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Ivory Coast families trapped in church without food, water: UNHCR

UN refugee agency receiving increasing reports of violence and death amid the political uncertainty in Ivory Coast.

Civilians fleeing the violence pass a makeshift roadblock manned by youths armed with machetes and pipes on 27 February, 2010.
Civilians fleeing the violence pass a makeshift roadblock manned by youths armed with machetes and pipes on 27 February, 2010.
Image: AP Photo/Rebecca Blackwell

THE UN’S REFUGEE AGENCY says that up to 60 families in the Ivory Coast are trapped in a church without food or water by armed militants, as violence continues in the capital Abidjan.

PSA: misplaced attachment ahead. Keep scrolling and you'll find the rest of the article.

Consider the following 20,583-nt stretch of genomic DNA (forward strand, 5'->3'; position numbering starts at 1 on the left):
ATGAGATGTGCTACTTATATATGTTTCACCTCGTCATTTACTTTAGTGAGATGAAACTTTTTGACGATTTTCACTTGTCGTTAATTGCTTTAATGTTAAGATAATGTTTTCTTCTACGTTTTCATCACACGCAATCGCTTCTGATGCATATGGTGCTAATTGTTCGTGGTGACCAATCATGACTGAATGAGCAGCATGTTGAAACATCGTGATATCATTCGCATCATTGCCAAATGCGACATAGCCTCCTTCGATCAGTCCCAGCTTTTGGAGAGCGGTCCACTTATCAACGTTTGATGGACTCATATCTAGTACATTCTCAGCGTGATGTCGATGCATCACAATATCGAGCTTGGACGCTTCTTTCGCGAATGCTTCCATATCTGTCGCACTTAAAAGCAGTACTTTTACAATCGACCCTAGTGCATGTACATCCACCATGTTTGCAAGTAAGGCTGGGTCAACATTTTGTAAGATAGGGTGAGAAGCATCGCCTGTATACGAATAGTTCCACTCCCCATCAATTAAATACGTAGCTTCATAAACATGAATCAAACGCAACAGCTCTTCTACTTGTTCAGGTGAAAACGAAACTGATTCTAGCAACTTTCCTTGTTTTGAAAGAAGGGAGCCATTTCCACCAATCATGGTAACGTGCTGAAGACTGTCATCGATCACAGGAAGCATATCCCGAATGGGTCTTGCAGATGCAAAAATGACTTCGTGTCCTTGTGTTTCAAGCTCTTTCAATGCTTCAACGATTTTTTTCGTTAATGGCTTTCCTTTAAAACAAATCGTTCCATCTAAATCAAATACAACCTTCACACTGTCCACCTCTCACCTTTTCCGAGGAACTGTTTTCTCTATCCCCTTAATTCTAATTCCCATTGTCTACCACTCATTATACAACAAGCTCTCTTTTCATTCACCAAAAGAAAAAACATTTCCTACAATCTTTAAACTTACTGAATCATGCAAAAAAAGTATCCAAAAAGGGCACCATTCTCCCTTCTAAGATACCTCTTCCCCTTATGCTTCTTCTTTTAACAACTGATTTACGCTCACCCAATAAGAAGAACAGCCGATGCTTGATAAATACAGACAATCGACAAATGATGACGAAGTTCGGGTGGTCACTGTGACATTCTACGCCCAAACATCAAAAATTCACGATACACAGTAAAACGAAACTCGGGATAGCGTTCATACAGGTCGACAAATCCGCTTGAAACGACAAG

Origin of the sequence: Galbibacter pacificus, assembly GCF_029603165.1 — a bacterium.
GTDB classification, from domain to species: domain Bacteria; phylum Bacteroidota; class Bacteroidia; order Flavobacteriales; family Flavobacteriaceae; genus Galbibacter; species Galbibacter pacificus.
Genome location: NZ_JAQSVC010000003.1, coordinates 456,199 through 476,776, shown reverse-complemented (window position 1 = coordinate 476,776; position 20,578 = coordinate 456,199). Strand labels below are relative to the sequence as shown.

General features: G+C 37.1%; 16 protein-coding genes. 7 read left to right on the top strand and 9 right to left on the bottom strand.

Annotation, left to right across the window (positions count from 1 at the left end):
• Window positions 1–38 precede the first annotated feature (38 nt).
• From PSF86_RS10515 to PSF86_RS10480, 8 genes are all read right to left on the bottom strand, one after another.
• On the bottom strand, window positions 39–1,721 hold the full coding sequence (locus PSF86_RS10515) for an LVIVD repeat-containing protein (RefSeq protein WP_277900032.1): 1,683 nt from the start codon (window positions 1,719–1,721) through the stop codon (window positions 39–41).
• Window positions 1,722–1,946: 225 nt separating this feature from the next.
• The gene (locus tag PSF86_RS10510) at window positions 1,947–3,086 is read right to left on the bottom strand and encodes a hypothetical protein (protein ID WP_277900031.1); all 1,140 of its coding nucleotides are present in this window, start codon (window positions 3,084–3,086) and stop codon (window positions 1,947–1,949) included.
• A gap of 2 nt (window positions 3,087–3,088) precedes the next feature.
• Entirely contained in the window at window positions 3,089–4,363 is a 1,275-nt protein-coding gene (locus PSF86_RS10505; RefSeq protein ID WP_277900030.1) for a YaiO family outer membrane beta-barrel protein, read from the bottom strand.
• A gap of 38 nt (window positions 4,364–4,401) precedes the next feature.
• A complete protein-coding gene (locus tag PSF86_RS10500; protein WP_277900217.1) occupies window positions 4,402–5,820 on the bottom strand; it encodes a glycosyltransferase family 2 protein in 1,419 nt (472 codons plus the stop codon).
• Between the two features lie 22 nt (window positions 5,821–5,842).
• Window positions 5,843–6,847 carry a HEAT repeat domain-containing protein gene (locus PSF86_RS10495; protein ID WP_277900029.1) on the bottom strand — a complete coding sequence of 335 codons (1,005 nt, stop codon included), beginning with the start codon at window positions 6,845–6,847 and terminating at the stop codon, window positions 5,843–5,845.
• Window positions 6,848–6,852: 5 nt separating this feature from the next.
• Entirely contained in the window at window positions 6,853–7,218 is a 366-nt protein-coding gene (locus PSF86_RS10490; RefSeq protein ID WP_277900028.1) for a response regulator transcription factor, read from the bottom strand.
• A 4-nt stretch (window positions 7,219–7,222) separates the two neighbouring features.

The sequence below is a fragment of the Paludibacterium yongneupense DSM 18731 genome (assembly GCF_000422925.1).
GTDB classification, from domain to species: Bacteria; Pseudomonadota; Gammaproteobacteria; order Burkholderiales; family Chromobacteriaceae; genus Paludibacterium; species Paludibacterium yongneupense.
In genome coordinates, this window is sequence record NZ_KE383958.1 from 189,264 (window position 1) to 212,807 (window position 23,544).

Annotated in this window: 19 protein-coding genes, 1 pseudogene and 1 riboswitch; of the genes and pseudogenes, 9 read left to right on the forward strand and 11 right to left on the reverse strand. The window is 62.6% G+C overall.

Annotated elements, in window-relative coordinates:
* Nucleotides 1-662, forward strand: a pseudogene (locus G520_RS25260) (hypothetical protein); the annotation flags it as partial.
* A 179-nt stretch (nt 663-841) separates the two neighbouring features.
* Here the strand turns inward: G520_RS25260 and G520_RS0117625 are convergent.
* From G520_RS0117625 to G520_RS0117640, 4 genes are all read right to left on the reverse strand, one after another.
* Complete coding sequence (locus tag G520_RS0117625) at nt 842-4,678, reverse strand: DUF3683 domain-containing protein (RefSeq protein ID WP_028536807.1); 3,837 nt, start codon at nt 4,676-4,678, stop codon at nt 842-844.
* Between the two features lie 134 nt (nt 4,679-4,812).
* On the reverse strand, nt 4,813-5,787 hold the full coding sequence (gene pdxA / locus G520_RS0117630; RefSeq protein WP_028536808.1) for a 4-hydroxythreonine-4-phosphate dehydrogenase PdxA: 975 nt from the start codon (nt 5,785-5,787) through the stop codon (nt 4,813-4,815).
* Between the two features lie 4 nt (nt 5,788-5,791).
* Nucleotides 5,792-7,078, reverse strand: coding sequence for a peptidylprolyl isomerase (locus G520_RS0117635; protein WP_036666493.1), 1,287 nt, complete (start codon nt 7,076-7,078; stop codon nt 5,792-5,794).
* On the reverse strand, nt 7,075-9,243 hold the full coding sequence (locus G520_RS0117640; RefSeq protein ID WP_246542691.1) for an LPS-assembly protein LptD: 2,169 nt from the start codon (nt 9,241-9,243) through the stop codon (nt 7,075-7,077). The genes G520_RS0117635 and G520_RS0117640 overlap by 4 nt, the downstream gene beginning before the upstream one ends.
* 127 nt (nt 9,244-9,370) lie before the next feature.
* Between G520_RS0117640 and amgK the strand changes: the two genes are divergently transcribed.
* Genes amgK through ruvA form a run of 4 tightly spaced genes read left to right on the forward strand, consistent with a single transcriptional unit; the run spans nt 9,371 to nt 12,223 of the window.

The agency said it has been receiving reports of dead bodies, looting and burned-out vehicles.

It also said that it had heard reports of young militants attacking people in their own homes.

Violence erupted in the Ivory Coast after incumbent Laurent Gbagbo claimed victory in the presidential elections three months ago – despite the UN and election observers saying opposition politician Alassane Ouattara had won. Each has already formed their own cabinet.

The AP reports that hundreds of Ouattara’s supporters have been killed as the political stalemate continues.

The African Union has already called on Gbagbo to step down, and threatened to take action against him if he refused. The EU has banned European ships from docking at Ivory Coast. The political uncertainty has seen food prices rocket in Ivory Coast and some petrol stations have closed due to a fuel shortage.

- AP

[caption id="attachment_94526" align="alignnone" width="512" caption="A burnt-out bus sits on the road in Abobo, Abidjan, which has become a hub for street violence amid the ongoing political confusion. (AP Photo/Rebecca Blackwell)"][/caption]


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